- Honeybees were first introduced to North America in the 1600's by Europeans. They have been a valuable resource to humans, making honey, beeswax, propolis, and more from the various resources collected from plants and flowers. To many of us, we look at bees and think of the black and yellow honey-making insects that buzz around flowers and have the ability to sting you. This is an inaccurate representation of bees as there are many bees who don't sting, don't make honey, don't live in a hive up in a tree, and are not black and yellow. Many of those bees are the native bees of the US, and are the ones doing most of the pollinating work. There's about 4,000 different type of native bee species. Bumblebees and Carpenter bees are just few of the many. Compared to the native bees, honeybees are less efficient in pollinating certain flowers because of how they collect and distribute the pollen from flower to flower.
- Within the past several years, Colony Collapse Disorder has been affecting many honeybees across America, affecting the pollination of many of the crops we see in our local supermarkets. While the cause of this isn't apparent, many have pointed towards pesticides/fungicides, parasites, and poor beekeeping. It may seem like a ecological issue at first but it's also a social issue as well. Colony Collapse Disorder has caused quite a stir in the media as well as in the beekeeping industry, raising awareness and interest in the general public. Professional beekeepers/suppliers have taken advantage of this and began to coax newcomers into starting honeybee hives to help pollinate the land. What they are not aware of is the impact towards the bees in the native area. Introducing honeybees can lead to native bees leaving their habitats, acting like an invasive species. This underlying issue can change, but it will require a lot of effort, especially when there's a large amount of honeybee beekeepers across the US.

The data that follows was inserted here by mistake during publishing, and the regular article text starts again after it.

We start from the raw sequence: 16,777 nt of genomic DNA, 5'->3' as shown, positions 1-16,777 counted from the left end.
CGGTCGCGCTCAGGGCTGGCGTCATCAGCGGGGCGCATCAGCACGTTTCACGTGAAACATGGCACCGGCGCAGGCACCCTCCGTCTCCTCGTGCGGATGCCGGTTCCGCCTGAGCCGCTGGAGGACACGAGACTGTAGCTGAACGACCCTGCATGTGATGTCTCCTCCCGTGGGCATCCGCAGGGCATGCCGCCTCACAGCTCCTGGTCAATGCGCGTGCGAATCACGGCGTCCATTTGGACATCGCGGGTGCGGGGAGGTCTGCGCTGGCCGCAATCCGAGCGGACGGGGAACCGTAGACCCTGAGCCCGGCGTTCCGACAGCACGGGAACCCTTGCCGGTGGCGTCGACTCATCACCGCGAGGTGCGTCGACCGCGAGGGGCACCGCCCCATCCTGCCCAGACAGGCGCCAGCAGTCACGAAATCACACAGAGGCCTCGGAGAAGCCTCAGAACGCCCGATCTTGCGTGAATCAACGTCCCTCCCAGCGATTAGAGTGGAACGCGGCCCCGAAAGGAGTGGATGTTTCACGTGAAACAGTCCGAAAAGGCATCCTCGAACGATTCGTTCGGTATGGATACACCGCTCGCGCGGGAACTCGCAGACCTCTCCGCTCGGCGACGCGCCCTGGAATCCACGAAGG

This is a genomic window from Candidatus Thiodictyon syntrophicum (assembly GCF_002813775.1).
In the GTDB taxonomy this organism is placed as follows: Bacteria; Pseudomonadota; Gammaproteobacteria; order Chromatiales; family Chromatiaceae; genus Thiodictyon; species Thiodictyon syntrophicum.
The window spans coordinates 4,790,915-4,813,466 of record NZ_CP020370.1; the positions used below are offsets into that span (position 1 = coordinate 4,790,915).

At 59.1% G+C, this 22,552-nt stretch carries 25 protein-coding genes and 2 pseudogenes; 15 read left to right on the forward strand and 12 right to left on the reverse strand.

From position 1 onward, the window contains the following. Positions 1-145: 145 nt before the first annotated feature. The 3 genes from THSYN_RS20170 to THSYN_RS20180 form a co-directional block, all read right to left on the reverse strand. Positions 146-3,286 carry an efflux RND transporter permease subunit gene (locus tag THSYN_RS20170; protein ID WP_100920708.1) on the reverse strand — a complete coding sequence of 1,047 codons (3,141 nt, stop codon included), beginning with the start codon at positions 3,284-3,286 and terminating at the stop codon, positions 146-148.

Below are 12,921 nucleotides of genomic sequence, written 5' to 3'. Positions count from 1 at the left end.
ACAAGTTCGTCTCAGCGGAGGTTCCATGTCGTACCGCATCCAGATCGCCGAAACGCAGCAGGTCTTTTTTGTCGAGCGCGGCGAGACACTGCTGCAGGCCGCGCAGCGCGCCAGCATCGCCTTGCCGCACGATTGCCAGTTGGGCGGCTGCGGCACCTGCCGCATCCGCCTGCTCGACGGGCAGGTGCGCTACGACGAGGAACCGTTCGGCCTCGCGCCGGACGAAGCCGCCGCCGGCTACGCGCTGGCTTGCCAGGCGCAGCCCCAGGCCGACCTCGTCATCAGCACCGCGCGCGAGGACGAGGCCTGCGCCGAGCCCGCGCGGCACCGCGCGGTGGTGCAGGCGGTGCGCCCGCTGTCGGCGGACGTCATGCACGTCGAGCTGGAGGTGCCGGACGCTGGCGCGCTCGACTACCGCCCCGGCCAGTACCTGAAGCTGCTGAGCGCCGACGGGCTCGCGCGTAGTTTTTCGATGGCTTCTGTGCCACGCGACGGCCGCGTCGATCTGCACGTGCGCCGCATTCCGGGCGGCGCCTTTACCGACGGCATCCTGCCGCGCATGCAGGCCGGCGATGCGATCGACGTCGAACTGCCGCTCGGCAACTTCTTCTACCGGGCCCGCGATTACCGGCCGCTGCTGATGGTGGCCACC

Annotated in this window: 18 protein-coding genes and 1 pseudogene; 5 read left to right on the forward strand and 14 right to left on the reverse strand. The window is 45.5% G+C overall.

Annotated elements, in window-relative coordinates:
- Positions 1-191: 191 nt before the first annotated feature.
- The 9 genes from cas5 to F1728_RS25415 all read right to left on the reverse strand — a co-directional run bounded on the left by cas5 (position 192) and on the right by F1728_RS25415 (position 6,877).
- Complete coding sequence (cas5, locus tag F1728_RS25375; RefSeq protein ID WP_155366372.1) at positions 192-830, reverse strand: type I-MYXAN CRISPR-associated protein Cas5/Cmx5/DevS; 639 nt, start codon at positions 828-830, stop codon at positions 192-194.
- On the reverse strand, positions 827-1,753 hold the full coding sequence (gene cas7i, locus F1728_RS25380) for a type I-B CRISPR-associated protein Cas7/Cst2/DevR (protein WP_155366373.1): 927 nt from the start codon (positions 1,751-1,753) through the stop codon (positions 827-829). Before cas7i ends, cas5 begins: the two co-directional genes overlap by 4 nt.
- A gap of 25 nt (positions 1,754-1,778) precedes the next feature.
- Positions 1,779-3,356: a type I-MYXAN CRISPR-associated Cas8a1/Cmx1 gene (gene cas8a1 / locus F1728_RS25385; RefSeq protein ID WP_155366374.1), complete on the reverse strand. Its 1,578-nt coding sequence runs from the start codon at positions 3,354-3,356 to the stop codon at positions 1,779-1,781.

- Ignorance of the native bees for honeybees will eventually lead to their downfall, ultimately disrupting many of the crops grown here in the US. It will affect a multitude of things. Without a bountiful population of producers (plants/flowers) the food chain would be disrupted, affecting the ecosystem. Animals that we kill from meats would be affected. This may result in a decrease in quality, affecting the prices of the food when we buy them from the supermarket. Imagine looking for some good looking and tasting apples. Without bees, that may not be the case anymore. Solving this issue is difficult, as there are multiple approaches towards it. It will cost a lot of money, energy, and people to do so.
- The smaller steps can be easily taken, and that is to spread word of native bees, even ordering kits to house and raise them in your backyard. Work your way from family, friends, to the community. What gets harder is to educate the mass on the importance of native bees, and how they differ from the honeybee. People who should be involved in this are professionals who have extensive knowledge on native bees and who have written credible papers on them, cooperative media outlets, native bee suppliers, and native bee researchers. However, this list is not limited to just those people and may involve more.